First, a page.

AlTi - Alvarium Tiedemann

Time to Consider Endowment-Style Investing

By Nancy Curtin Published December 23, 2022

We believe we are entering a different investing environment than the one that characterized the past decade. The end of loose money, zero-bound interest rates and disinflation that led to strong gains, particularly for US stocks and bonds, may be replaced by an era of volatility and the outperformance of assets that have been ‘unloved’ by investors. 

In addition, we believe that a simple 60/40 portfolio of stocks and bonds is unlikely to outperform a more diversified endowment-style portfolio, including an allocation to alternative investments, in this new investing regime of the future. 

One regime ends, another begins

The US stock market dramatically outperformed most other asset classes in the decade after the Global Financial Crisis (GFC). From a low of 667 in March 2009 until the onset of Covid in 2020, the S&P 500 compounded at 16%, well ahead of its historic 10%1 100-year average gain and significantly greater than international equity markets and many forms of alternative investments. A 60/40 US-based passive stock/bond portfolio compounded at 10.6% over this period, surpassing its long-term average return of 8.2% and significantly higher than a 60/40 allocation that included non-US based stocks of 7.4%2.

It was a great time to invest in a 60/40 portfolio with a US market bias, but investors likely ‘over-earned’ during this period. 

What ‘under-earned’ was endowment-style investing, an approach in which an investor takes advantage of the premium returns typically available in alternative investments such as private equity, private credit, real estate, hedge funds and real assets. Endowment-style investing was pioneered by the late David Swensen, who ran Yale’s endowment for more than three decades, and has been practiced by some of the largest and more sophisticated long-term investors. During Swenson’s tenure, Yale generated exceptional returns of 13.1% annually, outperforming a traditional US 60/40 stock bond portfolio by 4.9% per year3. Swenson’s Yale model also demonstrated the benefits of diversification, what is often known as ‘the only free lunch in finance investing’: not only did the strategy deliver above-average returns, but the Yale portfolio had lower volatility than comparable portfolios4.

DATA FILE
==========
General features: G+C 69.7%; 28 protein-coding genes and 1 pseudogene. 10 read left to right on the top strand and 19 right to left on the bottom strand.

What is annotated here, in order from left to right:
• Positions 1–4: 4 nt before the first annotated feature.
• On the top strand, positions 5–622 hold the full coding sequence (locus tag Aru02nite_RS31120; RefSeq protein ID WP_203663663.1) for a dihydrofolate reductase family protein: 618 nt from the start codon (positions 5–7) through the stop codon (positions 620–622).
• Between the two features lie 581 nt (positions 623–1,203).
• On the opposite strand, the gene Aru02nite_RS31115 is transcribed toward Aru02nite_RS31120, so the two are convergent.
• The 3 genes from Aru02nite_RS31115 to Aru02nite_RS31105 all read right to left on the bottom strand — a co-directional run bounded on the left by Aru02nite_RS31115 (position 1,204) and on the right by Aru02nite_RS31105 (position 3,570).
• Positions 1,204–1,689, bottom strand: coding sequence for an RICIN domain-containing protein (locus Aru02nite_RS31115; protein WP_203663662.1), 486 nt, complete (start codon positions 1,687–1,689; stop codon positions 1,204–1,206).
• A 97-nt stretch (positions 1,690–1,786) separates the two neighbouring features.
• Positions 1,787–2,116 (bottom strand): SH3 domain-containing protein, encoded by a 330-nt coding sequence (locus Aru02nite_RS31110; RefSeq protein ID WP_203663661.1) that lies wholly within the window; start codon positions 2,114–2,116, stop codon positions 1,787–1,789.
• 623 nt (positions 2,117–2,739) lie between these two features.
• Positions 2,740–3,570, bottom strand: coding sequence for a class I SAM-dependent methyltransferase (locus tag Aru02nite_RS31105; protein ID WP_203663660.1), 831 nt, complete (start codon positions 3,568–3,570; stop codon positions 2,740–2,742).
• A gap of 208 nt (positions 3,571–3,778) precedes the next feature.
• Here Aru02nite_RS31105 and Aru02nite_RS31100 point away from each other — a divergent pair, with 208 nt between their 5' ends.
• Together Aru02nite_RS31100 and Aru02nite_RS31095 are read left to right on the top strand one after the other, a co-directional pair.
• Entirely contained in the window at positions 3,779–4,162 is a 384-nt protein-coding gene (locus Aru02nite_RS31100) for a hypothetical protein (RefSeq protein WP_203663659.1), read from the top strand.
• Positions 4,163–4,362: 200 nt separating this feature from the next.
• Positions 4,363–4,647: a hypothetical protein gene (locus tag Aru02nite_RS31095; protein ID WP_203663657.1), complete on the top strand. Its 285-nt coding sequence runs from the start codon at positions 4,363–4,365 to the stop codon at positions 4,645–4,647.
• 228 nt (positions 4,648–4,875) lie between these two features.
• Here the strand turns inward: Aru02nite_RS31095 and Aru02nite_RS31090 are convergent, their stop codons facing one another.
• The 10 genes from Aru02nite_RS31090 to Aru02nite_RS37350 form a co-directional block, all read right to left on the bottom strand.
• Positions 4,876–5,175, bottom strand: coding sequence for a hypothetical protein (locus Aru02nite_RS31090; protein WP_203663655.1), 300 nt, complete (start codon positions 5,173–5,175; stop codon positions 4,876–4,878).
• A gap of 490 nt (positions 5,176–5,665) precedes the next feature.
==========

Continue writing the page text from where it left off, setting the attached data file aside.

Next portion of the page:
However, Yale’s endowment returns in the decade following the GFC were significantly lower than their long-term average at 10.9%3 per year, a still respectable return roughly in-line with a US 60/40 portfolio. In other words, broad-based diversification into alternatives practiced by Yale (and others) delivered about the same return as a less complex, lower cost and more liquid US 60/40 allocation (+70bps3). Endowment-style investing in that sense ‘under-earned’ versus its long-term return over this period. 

Markets in our view have a habit of reverting back to long-term trends. Long-term capital markets’ assumptions make forward adjustments for these over- and under-performances of asset classes, as well as for changes in interest rates and inflation.

In the table below, we compare the opportunity set looking forward, based on capital markets assumptions of 10-year forecast returns. In general, returns overall are forecast to be lower given the rise in interest rates. 

A pure 60/40 allocation, particularly one with a US dominant bias, is forecast to deliver around 6%5 in the decade ahead versus close to 12% for the endowment portfolio (based on Yale’s current asset allocation) that has both broader international equity and alternatives allocations.

Source: please see endnotes